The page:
New, and often very elaborate, dynamic notations

“[Scott] Liddell and [Robert] Johnson see signing not as a succession of instantaneous “frozen” configurations in space, but as continually and richly modulated in time, with a dynamism of “movements” and “holds” analogous to that of music or speech. They have demonstrated many types of sequentiality in ASL signing – sequences of handshapes, locations, nonmanual signs, local movements, movements-and-holds – as well as internal (phonological) segmentation within signs. The simultaneous model of structure is not able to represent such sequences, and may indeed prevent their being seen. Thus it has been necessary to replace the older static notions and descriptions with new, and often very elaborate, dynamic notations, which have some resemblances to the notations for dance and music.”

(page 88)

Oliver Sacks, Seeing Voices. Berkeley: U of California P, 1989.

“Installation” is

“”Installation” is the art form that takes note of the perimeters of that space and reconfigures it.”

(page 109)

Erika Suderberg qtd in: Holly Rogers. Sounding the Gallery: Video and the Rise of Art-Music. Oxford: OUP, 2013.

Found while browsing the stacks at the Belzer Library, SFU.

Innumerable spatial patterns nested, three-dimensionally

“We see then, in Sign, at every level – lexical, grammatical, syntactic, a linguistic use of space: a use that is amazingly complex, for much of what occurs linearly, sequentially, temporally in speech, becomes simultaneous, concurrent, multileveled in Sign. The “surface” of Sign may appear simple to the eye, like that of gesture or mime, but one soon finds that this is an illusion, and what looks so simple is extraordinarily complex and consists of innumerable spatial patterns nested, three-dimensionally, in each other.”

(page 87)

Oliver Sacks, Seeing Voices. Berkeley: U of California P, 1989.

The impossibility of a non-texted art environment

“O’Doherty recognises the impossibility of a non-texted art environment, remarking that it is always an intertextual space defined by commerce, aesthetics, the artists, and their audiences: “The white wall’s apparent neutrality is an illusion. It stands for a community with common ideas and assumptions.””

(page 103)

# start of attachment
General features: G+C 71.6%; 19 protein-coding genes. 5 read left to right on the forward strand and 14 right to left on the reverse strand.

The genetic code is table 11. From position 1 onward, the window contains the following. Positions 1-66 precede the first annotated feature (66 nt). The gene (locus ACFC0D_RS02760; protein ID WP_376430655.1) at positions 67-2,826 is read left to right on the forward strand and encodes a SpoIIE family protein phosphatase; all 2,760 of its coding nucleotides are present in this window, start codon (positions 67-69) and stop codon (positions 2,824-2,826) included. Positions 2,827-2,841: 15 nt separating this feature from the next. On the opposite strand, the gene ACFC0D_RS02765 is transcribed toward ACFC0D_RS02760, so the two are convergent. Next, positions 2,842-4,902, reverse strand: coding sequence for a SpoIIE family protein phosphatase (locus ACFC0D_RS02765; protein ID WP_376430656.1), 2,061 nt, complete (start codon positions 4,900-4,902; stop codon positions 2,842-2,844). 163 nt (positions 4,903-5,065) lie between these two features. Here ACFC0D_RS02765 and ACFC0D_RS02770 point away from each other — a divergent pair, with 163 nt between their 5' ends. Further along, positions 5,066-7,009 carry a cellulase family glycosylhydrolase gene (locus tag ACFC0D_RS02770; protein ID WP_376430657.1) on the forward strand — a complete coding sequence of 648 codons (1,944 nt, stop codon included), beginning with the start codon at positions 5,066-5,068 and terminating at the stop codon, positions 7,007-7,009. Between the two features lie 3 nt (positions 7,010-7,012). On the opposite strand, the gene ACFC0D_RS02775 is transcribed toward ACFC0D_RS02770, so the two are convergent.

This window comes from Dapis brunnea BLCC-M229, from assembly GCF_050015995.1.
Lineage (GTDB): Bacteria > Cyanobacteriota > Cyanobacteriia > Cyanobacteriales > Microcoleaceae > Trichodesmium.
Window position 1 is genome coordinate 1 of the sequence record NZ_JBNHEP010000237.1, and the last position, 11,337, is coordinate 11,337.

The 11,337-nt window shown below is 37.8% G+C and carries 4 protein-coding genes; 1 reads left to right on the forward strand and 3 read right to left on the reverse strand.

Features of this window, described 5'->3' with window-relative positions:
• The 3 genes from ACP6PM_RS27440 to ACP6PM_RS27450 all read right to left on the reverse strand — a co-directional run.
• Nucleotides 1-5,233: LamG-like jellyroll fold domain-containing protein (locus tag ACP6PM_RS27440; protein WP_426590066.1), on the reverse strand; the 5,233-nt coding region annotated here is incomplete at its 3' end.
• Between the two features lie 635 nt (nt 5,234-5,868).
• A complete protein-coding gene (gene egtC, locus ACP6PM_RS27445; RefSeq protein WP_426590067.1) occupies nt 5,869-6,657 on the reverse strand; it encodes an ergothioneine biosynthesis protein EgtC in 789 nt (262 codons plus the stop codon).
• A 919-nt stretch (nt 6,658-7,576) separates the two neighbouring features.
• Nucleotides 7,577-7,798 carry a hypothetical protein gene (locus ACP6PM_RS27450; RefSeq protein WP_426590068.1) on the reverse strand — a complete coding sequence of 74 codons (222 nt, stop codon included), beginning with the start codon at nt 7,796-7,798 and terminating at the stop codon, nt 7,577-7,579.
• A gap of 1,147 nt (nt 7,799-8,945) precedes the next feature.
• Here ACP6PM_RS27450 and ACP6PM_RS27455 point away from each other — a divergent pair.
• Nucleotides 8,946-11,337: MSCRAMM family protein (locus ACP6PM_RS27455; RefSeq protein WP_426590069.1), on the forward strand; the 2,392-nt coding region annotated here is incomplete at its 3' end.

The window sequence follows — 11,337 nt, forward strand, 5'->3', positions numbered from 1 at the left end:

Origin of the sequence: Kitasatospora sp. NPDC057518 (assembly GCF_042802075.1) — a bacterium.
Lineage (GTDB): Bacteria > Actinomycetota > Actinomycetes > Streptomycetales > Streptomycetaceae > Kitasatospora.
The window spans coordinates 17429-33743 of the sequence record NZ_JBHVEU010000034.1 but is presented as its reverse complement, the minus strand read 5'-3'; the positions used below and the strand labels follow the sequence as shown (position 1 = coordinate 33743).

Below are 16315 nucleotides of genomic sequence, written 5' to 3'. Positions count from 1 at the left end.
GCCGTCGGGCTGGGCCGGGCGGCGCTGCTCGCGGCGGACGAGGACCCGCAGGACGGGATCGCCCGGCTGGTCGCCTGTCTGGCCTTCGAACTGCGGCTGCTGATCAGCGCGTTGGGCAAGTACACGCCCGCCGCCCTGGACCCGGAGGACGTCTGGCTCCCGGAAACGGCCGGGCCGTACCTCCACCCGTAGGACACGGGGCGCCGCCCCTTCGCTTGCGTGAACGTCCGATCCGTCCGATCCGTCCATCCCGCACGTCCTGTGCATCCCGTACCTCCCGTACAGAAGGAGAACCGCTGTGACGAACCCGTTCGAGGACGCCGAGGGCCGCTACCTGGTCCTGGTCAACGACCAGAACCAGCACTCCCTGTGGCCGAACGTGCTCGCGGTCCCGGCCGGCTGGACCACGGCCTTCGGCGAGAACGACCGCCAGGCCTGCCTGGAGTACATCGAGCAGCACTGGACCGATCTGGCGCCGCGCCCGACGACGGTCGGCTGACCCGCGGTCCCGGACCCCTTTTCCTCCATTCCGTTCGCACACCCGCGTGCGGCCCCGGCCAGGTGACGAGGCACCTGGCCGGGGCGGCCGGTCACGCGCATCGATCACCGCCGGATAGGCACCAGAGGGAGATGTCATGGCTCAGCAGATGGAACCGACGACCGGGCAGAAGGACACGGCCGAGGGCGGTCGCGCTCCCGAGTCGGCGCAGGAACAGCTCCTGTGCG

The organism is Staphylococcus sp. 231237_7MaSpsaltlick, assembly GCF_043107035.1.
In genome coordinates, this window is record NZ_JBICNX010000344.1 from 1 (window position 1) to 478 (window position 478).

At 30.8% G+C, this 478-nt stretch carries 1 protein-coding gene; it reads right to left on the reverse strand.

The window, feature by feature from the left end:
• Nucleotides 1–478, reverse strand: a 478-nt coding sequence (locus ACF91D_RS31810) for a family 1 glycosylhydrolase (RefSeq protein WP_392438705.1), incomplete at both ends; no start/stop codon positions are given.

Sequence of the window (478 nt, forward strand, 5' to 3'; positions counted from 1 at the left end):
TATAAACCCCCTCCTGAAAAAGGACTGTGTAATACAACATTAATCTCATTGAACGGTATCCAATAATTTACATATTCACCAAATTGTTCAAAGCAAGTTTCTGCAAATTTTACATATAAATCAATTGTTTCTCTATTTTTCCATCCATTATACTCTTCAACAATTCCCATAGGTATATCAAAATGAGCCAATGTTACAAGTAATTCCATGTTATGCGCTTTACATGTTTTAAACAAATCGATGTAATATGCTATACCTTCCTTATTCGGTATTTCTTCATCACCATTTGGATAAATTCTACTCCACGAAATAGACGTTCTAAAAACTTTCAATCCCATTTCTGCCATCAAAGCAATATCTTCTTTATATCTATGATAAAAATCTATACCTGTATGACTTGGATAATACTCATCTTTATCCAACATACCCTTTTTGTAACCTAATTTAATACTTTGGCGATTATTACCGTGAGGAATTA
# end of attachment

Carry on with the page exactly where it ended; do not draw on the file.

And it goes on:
Holly Rogers. Sounding the Gallery: Video and the Rise of Art-Music. Oxford: OUP, 2013.

Found while browsing the stacks at the Belzer Library, SFU.

To see thought in its wildness, in its beauty, in its oddity

“Yet if so much of our thinking and feeling is connected with seeing, some residue of visual emotion which is of no use either to painter or to poet may still await the cinema. That such symbols will be quite unlike the real objects which we see before us seems highly probable. Something abstract, something which moves with controlled and conscious art, something which calls for the very slightest help from words or music to make itself intelligible, yet justly uses them subserviently – of such movements and abstractions the films may, in time to come, be composed. Then, indeed, when some new symbol for expressing thought is found, the film-maker has enormous riches at his command. The exactitude of reality and its surprising power of suggestion are to be had for the asking. Annas and Vronskys – there they are in the flesh. If into this reality he could breathe emotion, could animate the perfect form with thought, then his booty could be hauled in hand over hand. Then, as smoke pours from Vesuvius, we should be able to see thought in its wildness, in its beauty, in its oddity, pouring from men with their elbows on a table; from women with their little handbags slipping to the floor. We should see these emotions mingling together and affecting each other.”

(page 57-58)

Virginia Woolf, “The Cinema.” Essay in The Crowded Dance of Modern Life.

Found secondhand at McLeod Books on Pender St.

The integrity and intensity of the artistic experience

“When invited to consider what helps to reduce the space-time matrix that surrounds the viewing of art, respondents mentioned the need for good lighting and seating, as well as the effective management of overcrowding and noise: the gallery workers “insisted on the importance of eliminating distractions, thereby helping the viewer to see something and benefit from it. Taken together, these suggestions relate to one of the basic conditions of the aesthetic experience: the focussing of attention.”

(page 102)

Holly Rogers. Sounding the Gallery: Video and the Rise of Art-Music. Oxford: OUP, 2013.

Found while browsing the stacks at the Belzer Library, SFU.